Review: Kirk Fletcher – My Blues Pathway
Cleopatra Records (25th September 2020)
Reviewer: David Pearce
Kirk Fletcher is a Blues guitarist who has been playing professionally for over 20 years. His first solo album was ‘I’m Here and I’m Gone‘ released in 1999. Two more albums, ‘Shades of Blue‘ and ‘My Turn‘ were released in the next decade. More recently Fletcher has self-released a live album and 2018’s ‘Hold On‘. Along with his solo work he has played with Cyndi Lauper, Joe Bonamassa and The Fabulous Thunderbirds and many other musicians. 2020 sees the release of his new album ‘My Blues Pathway‘.
The first track ‘Ain’t No Cure For The Downhearted‘ is a smooth blues inflected number that starts with a superb riff that leads into Fletcher’s marvellously deep and resonant voice. The guitar playing reminded me of Mark Knopfler but the voice is pure blues from the first note. It is a classy start to the album. ‘No Place To Go‘ is another gorgeous guitar led track that is smooth and oozes quality both musically and vocally. This is a singer who is absolutely steeped in the heritage of blues but who brings it up to date with a gorgeous soulful sensibility.
‘Love Is More Than A Word‘ has an Otis Redding feel to it with its ability to take you straight to the heart of the lyrics. You can feel the longing in his voice and his understated guitar playing. This is simply a gorgeous song that is absolutely timeless. ‘Struggle For Grace‘ returns to the more uptempo blues and it really makes you realise that Fletcher can literally turn his hand to virtually any style of playing and singing, such is his prodigious talent. ‘Rather Fight Than Switch‘ is a down and dirty blues number that seems to come from the heart of New Orleans and uses the whole range of his vocal styling to fantastic effect. He throws in a blistering guitar solo into the mix for good measure. It is a song that is probably my favourite on the album.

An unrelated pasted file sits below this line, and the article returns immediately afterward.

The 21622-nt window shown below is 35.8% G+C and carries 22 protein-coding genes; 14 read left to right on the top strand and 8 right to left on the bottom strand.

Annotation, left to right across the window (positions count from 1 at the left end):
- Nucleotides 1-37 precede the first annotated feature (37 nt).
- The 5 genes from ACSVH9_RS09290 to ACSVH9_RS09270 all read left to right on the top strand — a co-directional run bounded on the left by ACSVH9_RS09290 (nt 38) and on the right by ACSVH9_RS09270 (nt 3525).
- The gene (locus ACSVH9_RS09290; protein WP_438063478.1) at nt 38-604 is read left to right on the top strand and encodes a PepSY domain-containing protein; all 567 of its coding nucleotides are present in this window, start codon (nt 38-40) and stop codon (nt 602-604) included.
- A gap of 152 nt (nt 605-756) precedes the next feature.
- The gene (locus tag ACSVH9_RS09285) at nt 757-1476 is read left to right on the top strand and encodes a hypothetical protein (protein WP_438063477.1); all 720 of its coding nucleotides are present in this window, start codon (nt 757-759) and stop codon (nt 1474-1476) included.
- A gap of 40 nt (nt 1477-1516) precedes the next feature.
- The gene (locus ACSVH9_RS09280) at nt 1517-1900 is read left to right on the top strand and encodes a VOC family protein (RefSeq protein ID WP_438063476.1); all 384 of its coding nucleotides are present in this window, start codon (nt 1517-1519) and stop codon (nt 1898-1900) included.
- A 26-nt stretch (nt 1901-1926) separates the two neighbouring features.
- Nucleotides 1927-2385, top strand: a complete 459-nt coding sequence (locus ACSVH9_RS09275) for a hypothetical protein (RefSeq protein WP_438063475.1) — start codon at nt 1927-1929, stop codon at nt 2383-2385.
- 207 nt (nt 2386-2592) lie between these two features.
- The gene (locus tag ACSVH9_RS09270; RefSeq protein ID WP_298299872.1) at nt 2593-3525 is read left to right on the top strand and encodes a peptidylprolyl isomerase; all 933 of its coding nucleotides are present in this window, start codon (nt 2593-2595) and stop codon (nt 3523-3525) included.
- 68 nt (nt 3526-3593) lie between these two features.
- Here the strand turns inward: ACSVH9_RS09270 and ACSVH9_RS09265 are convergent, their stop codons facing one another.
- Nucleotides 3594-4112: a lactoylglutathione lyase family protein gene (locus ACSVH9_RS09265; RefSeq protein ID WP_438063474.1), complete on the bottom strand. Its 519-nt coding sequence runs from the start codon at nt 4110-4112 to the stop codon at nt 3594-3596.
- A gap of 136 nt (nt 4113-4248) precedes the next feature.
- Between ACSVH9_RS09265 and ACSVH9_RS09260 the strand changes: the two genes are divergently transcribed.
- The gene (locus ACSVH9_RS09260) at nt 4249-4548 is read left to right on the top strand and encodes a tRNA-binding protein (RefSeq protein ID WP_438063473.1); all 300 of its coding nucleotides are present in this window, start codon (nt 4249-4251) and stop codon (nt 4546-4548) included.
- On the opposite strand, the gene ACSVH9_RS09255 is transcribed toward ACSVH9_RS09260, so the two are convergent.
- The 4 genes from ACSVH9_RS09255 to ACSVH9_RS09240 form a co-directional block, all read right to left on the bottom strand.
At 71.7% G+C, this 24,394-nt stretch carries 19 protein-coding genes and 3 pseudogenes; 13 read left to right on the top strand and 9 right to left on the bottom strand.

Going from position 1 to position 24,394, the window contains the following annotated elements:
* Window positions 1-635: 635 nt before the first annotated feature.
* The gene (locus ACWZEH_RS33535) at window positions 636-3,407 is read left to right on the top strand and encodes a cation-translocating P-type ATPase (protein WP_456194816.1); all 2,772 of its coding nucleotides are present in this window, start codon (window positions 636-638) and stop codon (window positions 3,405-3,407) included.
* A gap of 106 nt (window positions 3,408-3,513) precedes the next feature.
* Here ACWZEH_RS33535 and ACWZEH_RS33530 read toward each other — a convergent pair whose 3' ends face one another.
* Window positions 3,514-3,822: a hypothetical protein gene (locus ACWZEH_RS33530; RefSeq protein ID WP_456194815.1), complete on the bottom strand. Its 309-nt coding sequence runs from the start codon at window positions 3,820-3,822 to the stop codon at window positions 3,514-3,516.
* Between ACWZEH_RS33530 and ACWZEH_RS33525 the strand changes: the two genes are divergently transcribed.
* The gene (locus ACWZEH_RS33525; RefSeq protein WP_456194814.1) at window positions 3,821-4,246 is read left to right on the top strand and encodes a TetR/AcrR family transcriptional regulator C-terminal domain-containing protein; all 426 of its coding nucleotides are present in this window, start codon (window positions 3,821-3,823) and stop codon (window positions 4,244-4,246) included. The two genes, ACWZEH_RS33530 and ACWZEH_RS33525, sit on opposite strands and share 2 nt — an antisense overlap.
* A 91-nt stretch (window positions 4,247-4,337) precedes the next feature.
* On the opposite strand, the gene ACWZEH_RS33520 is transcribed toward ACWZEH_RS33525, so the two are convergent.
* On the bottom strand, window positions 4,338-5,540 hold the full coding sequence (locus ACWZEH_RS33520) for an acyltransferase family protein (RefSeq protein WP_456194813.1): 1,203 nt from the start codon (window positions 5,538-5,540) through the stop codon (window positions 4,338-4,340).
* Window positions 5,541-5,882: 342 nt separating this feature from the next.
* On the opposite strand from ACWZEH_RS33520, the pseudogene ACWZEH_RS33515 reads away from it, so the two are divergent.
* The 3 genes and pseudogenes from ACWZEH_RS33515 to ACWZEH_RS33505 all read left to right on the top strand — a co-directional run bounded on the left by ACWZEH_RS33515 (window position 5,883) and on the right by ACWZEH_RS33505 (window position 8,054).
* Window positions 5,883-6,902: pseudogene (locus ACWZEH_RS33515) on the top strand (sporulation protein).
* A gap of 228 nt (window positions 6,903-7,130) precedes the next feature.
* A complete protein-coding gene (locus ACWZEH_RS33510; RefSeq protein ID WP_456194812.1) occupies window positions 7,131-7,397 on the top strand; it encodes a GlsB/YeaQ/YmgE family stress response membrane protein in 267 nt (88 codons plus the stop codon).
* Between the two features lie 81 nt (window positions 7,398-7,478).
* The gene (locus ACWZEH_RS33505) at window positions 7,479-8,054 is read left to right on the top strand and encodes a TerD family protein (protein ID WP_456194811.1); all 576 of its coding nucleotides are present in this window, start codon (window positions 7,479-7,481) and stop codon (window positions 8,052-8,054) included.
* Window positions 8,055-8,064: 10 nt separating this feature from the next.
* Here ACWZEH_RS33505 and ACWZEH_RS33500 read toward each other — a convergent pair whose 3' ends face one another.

‘Heart So Heavy‘ takes us back down a notch with a mournful riff to start with and it just suits the title so well as the loneliness just comes through in each tortured note. His blues vocal once again shows a real and rare ability to sing in pretty much any style. ‘Fatting Frogs for Snakes‘ could only be a title that hails from America, and almost certainly you have the swamps of the South in your head. It is the most traditional blues song on the album and sounds as though it could be a classic from the 1940s or 1950s. ‘Place In This World Somewhere‘ really takes the tempo up a notch as he borrows from the Philly sound to give a different edge to the song. It is a song that contains, to my mind, his best pure vocal on the album.
‘D Is For Denny‘ is a rock and roll number that you could imagine Elvis belting out lyrics to at the beginning of his career but it is actually an instrumental with a virtuoso performance from Fletcher demonstrating, if there was any doubt, what a truly great guitarist he is. ‘Life Gave Me A Dirty Deal‘ is the final song on the album and it starts with the most gorgeous harmonica solo imaginable. When Fletcher’s voice comes in, it is terrifically world weary and you can believe that life has indeed given him a dirty deal. It is a brilliant end to a brilliant album.
So many times when I am reviewing I wonder why certain artists have not made it bigger and Kirk Fletcher definitely comes into that category. Blues is not necessarily the most accessible musical form, but Fletcher makes it talk directly to your heart. Give him a go. You definitely will not regret it.